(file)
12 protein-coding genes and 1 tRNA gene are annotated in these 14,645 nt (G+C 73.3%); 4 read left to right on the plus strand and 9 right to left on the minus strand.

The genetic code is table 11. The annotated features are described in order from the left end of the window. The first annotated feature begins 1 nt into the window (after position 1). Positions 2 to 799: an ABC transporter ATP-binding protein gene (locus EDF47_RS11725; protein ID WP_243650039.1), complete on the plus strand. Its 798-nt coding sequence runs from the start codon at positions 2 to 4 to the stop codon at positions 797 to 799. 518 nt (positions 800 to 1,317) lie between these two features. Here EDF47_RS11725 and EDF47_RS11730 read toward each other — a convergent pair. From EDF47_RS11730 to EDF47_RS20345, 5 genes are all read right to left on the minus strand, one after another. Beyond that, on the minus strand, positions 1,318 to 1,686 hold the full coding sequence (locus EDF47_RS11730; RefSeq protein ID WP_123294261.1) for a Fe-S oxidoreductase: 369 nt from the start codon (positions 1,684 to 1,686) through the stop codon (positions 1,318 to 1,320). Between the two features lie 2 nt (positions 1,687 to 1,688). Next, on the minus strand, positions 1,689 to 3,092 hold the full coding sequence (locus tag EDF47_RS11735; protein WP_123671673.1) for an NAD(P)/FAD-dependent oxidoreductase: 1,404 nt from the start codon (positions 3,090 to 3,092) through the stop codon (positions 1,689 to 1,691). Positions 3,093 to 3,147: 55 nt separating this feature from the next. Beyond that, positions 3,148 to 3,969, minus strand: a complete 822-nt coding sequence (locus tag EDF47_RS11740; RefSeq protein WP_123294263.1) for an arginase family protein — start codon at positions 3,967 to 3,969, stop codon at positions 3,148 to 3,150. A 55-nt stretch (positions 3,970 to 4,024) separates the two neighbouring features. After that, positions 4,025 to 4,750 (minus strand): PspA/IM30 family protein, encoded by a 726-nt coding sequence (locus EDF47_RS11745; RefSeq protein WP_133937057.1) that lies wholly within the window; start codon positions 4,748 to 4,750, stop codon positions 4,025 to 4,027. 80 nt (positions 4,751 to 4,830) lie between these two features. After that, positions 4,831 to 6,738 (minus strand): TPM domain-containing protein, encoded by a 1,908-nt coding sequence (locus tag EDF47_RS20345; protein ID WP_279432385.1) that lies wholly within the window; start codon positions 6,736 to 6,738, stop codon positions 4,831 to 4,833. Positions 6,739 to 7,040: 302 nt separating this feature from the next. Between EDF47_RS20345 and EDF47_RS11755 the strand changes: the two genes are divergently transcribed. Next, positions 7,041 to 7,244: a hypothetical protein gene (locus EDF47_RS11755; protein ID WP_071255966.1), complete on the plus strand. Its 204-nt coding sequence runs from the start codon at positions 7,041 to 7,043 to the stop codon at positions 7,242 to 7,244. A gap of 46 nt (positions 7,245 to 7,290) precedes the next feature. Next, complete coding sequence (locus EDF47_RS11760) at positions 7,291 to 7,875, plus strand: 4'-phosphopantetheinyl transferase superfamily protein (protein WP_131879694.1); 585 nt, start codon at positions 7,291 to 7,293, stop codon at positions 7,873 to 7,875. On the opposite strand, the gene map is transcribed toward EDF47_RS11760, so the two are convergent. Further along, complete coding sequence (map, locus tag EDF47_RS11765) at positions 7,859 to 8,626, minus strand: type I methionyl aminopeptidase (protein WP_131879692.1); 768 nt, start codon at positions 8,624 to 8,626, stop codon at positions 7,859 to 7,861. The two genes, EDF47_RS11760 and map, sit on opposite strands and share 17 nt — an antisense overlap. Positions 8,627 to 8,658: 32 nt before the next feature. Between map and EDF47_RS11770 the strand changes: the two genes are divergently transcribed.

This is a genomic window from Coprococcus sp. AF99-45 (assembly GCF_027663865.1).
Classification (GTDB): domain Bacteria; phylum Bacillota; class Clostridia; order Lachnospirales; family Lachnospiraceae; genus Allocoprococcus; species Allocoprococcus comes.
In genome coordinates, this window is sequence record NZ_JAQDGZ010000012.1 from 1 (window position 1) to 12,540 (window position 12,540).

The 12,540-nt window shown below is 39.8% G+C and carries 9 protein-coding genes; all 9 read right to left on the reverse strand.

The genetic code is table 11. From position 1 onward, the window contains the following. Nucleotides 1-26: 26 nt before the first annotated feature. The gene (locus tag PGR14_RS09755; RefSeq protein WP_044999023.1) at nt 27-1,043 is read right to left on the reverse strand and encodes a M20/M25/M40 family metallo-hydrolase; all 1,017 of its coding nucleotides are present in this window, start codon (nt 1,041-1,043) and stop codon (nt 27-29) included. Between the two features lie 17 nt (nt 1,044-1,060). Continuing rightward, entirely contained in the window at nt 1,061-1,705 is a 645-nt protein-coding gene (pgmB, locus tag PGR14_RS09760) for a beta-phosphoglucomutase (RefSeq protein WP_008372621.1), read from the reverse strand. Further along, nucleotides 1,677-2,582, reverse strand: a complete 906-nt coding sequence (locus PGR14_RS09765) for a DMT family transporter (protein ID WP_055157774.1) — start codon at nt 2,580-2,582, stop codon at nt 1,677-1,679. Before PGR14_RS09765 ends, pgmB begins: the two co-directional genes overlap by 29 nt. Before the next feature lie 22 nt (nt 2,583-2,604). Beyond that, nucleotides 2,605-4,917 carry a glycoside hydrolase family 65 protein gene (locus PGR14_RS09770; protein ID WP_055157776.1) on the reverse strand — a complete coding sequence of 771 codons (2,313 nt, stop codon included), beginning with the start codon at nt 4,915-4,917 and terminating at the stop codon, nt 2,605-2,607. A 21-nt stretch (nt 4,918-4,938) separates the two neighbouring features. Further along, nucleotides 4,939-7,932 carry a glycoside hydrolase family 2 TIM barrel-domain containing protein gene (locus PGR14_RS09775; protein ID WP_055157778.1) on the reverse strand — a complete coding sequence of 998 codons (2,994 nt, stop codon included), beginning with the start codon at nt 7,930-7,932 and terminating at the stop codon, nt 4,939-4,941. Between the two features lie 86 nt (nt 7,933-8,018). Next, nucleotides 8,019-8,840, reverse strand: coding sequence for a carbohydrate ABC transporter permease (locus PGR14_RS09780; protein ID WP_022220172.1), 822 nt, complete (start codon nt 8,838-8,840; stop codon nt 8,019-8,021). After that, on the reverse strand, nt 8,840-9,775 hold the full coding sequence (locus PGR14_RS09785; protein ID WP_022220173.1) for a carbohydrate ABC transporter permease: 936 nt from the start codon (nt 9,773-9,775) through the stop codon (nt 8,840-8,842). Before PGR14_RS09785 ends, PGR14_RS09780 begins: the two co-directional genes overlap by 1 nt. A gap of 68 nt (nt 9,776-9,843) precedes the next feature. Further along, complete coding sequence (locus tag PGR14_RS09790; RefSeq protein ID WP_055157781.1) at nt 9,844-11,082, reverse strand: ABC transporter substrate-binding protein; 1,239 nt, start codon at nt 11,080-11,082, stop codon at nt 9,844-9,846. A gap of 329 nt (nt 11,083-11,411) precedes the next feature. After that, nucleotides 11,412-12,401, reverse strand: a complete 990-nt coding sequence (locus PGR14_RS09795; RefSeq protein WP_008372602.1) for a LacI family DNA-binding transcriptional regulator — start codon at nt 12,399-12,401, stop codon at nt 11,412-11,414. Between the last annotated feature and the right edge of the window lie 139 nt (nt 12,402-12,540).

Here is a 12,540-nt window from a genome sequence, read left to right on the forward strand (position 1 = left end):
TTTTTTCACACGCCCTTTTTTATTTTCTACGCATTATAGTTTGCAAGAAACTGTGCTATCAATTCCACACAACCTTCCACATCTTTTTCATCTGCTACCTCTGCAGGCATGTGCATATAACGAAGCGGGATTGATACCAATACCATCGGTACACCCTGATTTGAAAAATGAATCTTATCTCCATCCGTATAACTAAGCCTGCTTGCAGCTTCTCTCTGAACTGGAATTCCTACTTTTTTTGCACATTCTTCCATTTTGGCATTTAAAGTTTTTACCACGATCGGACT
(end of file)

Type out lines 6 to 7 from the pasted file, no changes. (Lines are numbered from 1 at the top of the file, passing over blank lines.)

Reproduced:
The 12,540-nt window shown below is 39.8% G+C and carries 9 protein-coding genes; all 9 read right to left on the reverse strand.

The genetic code is table 11. From position 1 onward, the window contains the following. Nucleotides 1-26: 26 nt before the first annotated feature. The gene (locus tag PGR14_RS09755; RefSeq protein WP_044999023.1) at nt 27-1,043 is read right to left on the reverse strand and encodes a M20/M25/M40 family metallo-hydrolase; all 1,017 of its coding nucleotides are present in this window, start codon (nt 1,041-1,043) and stop codon (nt 27-29) included. Between the two features lie 17 nt (nt 1,044-1,060). Continuing rightward, entirely contained in the window at nt 1,061-1,705 is a 645-nt protein-coding gene (pgmB, locus tag PGR14_RS09760) for a beta-phosphoglucomutase (RefSeq protein WP_008372621.1), read from the reverse strand. Further along, nucleotides 1,677-2,582, reverse strand: a complete 906-nt coding sequence (locus PGR14_RS09765) for a DMT family transporter (protein ID WP_055157774.1) — start codon at nt 2,580-2,582, stop codon at nt 1,677-1,679. Before PGR14_RS09765 ends, pgmB begins: the two co-directional genes overlap by 29 nt. Before the next feature lie 22 nt (nt 2,583-2,604). Beyond that, nucleotides 2,605-4,917 carry a glycoside hydrolase family 65 protein gene (locus PGR14_RS09770; protein ID WP_055157776.1) on the reverse strand — a complete coding sequence of 771 codons (2,313 nt, stop codon included), beginning with the start codon at nt 4,915-4,917 and terminating at the stop codon, nt 2,605-2,607. A 21-nt stretch (nt 4,918-4,938) separates the two neighbouring features. Further along, nucleotides 4,939-7,932 carry a glycoside hydrolase family 2 TIM barrel-domain containing protein gene (locus PGR14_RS09775; protein ID WP_055157778.1) on the reverse strand — a complete coding sequence of 998 codons (2,994 nt, stop codon included), beginning with the start codon at nt 7,930-7,932 and terminating at the stop codon, nt 4,939-4,941. Between the two features lie 86 nt (nt 7,933-8,018). Next, nucleotides 8,019-8,840, reverse strand: coding sequence for a carbohydrate ABC transporter permease (locus PGR14_RS09780; protein ID WP_022220172.1), 822 nt, complete (start codon nt 8,838-8,840; stop codon nt 8,019-8,021). After that, on the reverse strand, nt 8,840-9,775 hold the full coding sequence (locus PGR14_RS09785; protein ID WP_022220173.1) for a carbohydrate ABC transporter permease: 936 nt from the start codon (nt 9,773-9,775) through the stop codon (nt 8,840-8,842). Before PGR14_RS09785 ends, PGR14_RS09780 begins: the two co-directional genes overlap by 1 nt. A gap of 68 nt (nt 9,776-9,843) precedes the next feature. Further along, complete coding sequence (locus tag PGR14_RS09790; RefSeq protein ID WP_055157781.1) at nt 9,844-11,082, reverse strand: ABC transporter substrate-binding protein; 1,239 nt, start codon at nt 11,080-11,082, stop codon at nt 9,844-9,846. A gap of 329 nt (nt 11,083-11,411) precedes the next feature. After that, nucleotides 11,412-12,401, reverse strand: a complete 990-nt coding sequence (locus PGR14_RS09795; RefSeq protein WP_008372602.1) for a LacI family DNA-binding transcriptional regulator — start codon at nt 12,399-12,401, stop codon at nt 11,412-11,414. Between the last annotated feature and the right edge of the window lie 139 nt (nt 12,402-12,540).